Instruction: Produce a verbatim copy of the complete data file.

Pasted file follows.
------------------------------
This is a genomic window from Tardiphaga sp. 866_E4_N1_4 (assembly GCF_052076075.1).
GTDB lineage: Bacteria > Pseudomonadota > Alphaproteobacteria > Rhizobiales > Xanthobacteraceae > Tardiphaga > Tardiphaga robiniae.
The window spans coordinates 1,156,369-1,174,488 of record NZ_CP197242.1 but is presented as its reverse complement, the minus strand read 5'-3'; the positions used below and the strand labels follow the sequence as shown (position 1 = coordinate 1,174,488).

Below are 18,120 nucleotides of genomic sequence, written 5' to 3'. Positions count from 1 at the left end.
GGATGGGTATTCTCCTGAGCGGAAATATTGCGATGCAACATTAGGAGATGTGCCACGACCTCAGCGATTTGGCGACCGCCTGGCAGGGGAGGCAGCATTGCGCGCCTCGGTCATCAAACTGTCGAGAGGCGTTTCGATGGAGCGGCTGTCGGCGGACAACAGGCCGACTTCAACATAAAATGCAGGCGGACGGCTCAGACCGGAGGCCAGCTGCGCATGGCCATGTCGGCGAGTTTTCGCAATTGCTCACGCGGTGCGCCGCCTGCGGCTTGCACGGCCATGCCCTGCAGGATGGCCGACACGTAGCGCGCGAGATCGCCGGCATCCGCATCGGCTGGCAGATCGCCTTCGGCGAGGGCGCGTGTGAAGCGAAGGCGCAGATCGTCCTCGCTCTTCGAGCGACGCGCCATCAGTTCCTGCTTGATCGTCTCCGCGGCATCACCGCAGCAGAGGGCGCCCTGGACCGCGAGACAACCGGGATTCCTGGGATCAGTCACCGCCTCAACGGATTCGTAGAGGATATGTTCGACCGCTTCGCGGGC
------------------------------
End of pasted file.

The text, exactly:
This is a genomic window from Tardiphaga sp. 866_E4_N1_4 (assembly GCF_052076075.1).
GTDB lineage: Bacteria > Pseudomonadota > Alphaproteobacteria > Rhizobiales > Xanthobacteraceae > Tardiphaga > Tardiphaga robiniae.
The window spans coordinates 1,156,369-1,174,488 of record NZ_CP197242.1 but is presented as its reverse complement, the minus strand read 5'-3'; the positions used below and the strand labels follow the sequence as shown (position 1 = coordinate 1,174,488).

Below are 18,120 nucleotides of genomic sequence, written 5' to 3'. Positions count from 1 at the left end.
GGATGGGTATTCTCCTGAGCGGAAATATTGCGATGCAACATTAGGAGATGTGCCACGACCTCAGCGATTTGGCGACCGCCTGGCAGGGGAGGCAGCATTGCGCGCCTCGGTCATCAAACTGTCGAGAGGCGTTTCGATGGAGCGGCTGTCGGCGGACAACAGGCCGACTTCAACATAAAATGCAGGCGGACGGCTCAGACCGGAGGCCAGCTGCGCATGGCCATGTCGGCGAGTTTTCGCAATTGCTCACGCGGTGCGCCGCCTGCGGCTTGCACGGCCATGCCCTGCAGGATGGCCGACACGTAGCGCGCGAGATCGCCGGCATCCGCATCGGCTGGCAGATCGCCTTCGGCGAGGGCGCGTGTGAAGCGAAGGCGCAGATCGTCCTCGCTCTTCGAGCGACGCGCCATCAGTTCCTGCTTGATCGTCTCCGCGGCATCACCGCAGCAGAGGGCGCCCTGGACCGCGAGACAACCGGGATTCCTGGGATCAGTCACCGCCTCAACGGATTCGTAGAGGATATGTTCGACCGCTTCGCGGGC